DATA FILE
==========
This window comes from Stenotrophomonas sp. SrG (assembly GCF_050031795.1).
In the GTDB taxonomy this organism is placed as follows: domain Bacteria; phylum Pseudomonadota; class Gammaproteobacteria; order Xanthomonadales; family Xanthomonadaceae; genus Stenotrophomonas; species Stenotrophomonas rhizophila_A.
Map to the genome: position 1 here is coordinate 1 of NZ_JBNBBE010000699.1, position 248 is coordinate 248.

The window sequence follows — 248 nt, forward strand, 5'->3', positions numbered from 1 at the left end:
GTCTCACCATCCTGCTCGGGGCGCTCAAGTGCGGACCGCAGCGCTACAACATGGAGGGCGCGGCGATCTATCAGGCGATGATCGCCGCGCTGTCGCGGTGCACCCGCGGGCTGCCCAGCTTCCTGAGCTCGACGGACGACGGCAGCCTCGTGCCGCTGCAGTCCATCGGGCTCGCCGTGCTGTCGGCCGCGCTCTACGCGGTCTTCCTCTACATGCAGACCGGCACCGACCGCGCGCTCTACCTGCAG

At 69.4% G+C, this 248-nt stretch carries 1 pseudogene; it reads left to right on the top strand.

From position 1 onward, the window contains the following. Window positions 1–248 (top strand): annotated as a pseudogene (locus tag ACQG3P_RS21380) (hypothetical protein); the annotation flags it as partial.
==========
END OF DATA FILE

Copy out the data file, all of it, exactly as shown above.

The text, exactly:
This window comes from Stenotrophomonas sp. SrG (assembly GCF_050031795.1).
In the GTDB taxonomy this organism is placed as follows: domain Bacteria; phylum Pseudomonadota; class Gammaproteobacteria; order Xanthomonadales; family Xanthomonadaceae; genus Stenotrophomonas; species Stenotrophomonas rhizophila_A.
Map to the genome: position 1 here is coordinate 1 of NZ_JBNBBE010000699.1, position 248 is coordinate 248.

The window sequence follows — 248 nt, forward strand, 5'->3', positions numbered from 1 at the left end:
GTCTCACCATCCTGCTCGGGGCGCTCAAGTGCGGACCGCAGCGCTACAACATGGAGGGCGCGGCGATCTATCAGGCGATGATCGCCGCGCTGTCGCGGTGCACCCGCGGGCTGCCCAGCTTCCTGAGCTCGACGGACGACGGCAGCCTCGTGCCGCTGCAGTCCATCGGGCTCGCCGTGCTGTCGGCCGCGCTCTACGCGGTCTTCCTCTACATGCAGACCGGCACCGACCGCGCGCTCTACCTGCAG

At 69.4% G+C, this 248-nt stretch carries 1 pseudogene; it reads left to right on the top strand.

From position 1 onward, the window contains the following. Window positions 1–248 (top strand): annotated as a pseudogene (locus tag ACQG3P_RS21380) (hypothetical protein); the annotation flags it as partial.